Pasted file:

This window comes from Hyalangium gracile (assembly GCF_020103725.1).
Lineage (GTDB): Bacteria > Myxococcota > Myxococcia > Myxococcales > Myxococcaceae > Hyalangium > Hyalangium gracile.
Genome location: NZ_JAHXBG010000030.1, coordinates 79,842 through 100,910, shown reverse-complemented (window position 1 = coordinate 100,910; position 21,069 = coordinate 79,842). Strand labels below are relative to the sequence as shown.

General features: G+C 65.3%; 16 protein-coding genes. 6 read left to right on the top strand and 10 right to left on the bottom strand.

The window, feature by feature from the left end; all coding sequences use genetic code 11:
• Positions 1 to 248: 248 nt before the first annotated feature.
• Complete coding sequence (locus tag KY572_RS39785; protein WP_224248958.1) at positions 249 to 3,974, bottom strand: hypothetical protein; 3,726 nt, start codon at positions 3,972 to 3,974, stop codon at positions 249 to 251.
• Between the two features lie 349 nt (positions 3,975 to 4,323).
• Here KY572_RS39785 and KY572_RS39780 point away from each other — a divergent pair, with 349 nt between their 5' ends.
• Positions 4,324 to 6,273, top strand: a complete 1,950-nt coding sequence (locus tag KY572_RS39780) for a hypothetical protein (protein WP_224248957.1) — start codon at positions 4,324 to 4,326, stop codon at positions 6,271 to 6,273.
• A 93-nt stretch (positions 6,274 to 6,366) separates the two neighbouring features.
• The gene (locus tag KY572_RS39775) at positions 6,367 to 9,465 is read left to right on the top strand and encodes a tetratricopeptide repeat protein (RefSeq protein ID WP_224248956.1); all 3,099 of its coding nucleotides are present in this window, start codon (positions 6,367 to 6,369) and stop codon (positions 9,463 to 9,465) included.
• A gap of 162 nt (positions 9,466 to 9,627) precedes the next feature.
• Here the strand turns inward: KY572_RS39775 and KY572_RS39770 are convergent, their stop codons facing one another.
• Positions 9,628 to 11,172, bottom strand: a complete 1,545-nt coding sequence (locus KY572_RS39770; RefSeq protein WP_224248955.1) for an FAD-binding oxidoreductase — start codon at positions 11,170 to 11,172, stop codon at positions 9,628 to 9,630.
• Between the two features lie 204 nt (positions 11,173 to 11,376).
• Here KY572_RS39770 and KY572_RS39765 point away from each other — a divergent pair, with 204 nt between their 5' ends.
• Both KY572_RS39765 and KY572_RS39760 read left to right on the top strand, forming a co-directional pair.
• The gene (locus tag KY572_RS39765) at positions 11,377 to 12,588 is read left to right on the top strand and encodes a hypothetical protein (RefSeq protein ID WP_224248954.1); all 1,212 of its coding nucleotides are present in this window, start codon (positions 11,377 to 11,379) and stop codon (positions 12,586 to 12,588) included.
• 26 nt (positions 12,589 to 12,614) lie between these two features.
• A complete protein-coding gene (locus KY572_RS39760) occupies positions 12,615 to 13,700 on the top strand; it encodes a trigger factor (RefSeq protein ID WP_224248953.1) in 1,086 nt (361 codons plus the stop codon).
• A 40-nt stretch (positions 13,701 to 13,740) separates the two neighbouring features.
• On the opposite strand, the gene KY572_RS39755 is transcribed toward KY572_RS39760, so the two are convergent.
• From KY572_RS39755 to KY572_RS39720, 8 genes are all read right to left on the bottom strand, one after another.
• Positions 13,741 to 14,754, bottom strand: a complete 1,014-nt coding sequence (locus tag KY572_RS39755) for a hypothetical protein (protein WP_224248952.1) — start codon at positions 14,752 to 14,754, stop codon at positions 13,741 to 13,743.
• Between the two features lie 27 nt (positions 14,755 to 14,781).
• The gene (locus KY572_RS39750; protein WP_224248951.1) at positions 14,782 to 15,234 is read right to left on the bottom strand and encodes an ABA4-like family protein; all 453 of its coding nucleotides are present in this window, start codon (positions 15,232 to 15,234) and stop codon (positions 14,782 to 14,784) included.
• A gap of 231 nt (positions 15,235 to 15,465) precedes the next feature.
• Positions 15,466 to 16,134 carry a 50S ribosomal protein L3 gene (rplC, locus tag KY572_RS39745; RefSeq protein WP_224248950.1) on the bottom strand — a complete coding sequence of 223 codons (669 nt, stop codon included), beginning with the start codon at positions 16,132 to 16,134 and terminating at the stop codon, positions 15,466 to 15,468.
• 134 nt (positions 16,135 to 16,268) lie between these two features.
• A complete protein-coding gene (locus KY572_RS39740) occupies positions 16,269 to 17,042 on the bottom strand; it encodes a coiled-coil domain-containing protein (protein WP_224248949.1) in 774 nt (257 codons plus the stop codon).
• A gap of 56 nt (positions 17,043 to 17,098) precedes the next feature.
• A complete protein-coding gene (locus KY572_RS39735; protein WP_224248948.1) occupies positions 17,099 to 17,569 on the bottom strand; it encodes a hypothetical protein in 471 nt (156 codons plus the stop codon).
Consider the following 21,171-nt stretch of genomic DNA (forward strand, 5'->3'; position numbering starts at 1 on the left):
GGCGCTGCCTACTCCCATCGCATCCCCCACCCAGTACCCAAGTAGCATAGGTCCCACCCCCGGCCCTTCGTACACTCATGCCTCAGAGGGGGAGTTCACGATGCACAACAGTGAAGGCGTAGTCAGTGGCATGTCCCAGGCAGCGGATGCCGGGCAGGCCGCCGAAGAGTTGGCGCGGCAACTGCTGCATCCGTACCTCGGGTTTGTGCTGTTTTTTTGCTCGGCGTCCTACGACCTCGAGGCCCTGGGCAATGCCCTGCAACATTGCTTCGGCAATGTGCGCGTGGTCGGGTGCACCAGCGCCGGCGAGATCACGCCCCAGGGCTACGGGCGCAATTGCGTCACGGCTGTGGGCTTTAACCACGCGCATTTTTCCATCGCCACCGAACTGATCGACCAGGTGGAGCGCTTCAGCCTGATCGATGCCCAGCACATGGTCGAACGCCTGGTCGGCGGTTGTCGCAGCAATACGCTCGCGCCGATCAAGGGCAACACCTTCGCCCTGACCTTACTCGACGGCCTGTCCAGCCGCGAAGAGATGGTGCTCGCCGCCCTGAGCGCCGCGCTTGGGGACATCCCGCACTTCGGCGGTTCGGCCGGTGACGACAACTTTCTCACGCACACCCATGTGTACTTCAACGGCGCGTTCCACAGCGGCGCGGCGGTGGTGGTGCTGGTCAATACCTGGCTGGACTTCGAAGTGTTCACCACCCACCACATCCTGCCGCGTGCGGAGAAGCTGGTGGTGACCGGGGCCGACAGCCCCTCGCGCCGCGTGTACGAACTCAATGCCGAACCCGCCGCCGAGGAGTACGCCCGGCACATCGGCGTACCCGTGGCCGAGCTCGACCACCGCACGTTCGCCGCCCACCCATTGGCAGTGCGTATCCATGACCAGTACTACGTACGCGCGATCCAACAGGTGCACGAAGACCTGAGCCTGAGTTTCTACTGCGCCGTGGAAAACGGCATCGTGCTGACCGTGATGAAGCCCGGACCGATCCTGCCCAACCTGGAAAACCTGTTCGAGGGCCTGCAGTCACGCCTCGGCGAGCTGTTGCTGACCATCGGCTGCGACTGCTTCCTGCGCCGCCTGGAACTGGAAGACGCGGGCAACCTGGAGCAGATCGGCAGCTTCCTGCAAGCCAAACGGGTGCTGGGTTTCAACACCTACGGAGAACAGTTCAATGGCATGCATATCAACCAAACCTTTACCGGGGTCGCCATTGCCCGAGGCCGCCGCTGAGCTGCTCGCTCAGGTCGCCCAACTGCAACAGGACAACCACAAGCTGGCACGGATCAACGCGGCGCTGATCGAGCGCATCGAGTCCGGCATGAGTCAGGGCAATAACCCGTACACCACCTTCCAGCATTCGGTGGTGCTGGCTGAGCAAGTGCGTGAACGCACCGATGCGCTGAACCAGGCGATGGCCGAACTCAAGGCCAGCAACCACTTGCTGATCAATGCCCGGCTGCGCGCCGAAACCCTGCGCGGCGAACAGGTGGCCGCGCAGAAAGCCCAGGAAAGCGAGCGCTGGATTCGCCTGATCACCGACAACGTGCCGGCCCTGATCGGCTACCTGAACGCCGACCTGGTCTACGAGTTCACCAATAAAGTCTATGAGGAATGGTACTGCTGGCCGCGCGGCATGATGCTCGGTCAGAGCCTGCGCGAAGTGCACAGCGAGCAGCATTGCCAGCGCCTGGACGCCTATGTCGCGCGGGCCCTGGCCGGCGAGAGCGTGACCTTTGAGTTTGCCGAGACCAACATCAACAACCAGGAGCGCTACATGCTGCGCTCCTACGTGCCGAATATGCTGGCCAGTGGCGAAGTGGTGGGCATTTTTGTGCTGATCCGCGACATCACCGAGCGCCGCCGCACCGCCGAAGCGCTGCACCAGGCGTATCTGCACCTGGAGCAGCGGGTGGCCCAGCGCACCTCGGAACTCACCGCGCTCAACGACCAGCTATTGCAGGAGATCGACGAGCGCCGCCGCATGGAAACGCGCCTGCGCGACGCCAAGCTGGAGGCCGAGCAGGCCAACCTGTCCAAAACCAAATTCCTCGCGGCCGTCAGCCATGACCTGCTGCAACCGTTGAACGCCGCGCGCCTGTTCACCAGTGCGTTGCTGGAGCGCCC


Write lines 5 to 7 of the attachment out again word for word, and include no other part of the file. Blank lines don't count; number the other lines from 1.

The window, feature by feature from the left end; all coding sequences use genetic code 11:
• Positions 1 to 248: 248 nt before the first annotated feature.
• Complete coding sequence (locus tag KY572_RS39785; protein WP_224248958.1) at positions 249 to 3,974, bottom strand: hypothetical protein; 3,726 nt, start codon at positions 3,972 to 3,974, stop codon at positions 249 to 251.